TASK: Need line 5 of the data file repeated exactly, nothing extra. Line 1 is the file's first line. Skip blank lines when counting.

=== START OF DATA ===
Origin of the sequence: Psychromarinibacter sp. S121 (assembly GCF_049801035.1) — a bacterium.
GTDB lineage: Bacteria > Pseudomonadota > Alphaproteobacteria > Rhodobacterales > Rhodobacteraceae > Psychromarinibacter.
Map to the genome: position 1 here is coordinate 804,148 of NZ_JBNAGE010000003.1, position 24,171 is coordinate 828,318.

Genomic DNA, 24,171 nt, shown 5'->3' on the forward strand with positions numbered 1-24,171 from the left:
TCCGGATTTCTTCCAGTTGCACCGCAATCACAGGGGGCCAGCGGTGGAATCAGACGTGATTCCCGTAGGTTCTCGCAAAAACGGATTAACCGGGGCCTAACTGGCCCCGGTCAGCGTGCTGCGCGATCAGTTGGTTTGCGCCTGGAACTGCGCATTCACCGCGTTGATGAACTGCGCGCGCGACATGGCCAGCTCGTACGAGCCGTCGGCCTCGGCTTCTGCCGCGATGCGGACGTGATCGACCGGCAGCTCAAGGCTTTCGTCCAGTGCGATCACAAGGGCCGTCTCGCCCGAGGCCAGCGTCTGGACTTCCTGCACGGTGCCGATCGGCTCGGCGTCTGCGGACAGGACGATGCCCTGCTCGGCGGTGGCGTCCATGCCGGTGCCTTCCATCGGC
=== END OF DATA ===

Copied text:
TCCGGATTTCTTCCAGTTGCACCGCAATCACAGGGGGCCAGCGGTGGAATCAGACGTGATTCCCGTAGGTTCTCGCAAAAACGGATTAACCGGGGCCTAACTGGCCCCGGTCAGCGTGCTGCGCGATCAGTTGGTTTGCGCCTGGAACTGCGCATTCACCGCGTTGATGAACTGCGCGCGCGACATGGCCAGCTCGTACGAGCCGTCGGCCTCGGCTTCTGCCGCGATGCGGACGTGATCGACCGGCAGCTCAAGGCTTTCGTCCAGTGCGATCACAAGGGCCGTCTCGCCCGAGGCCAGCGTCTGGACTTCCTGCACGGTGCCGATCGGCTCGGCGTCTGCGGACAGGACGATGCCCTGCTCGGCGGTGGCGTCCATGCCGGTGCCTTCCATCGGC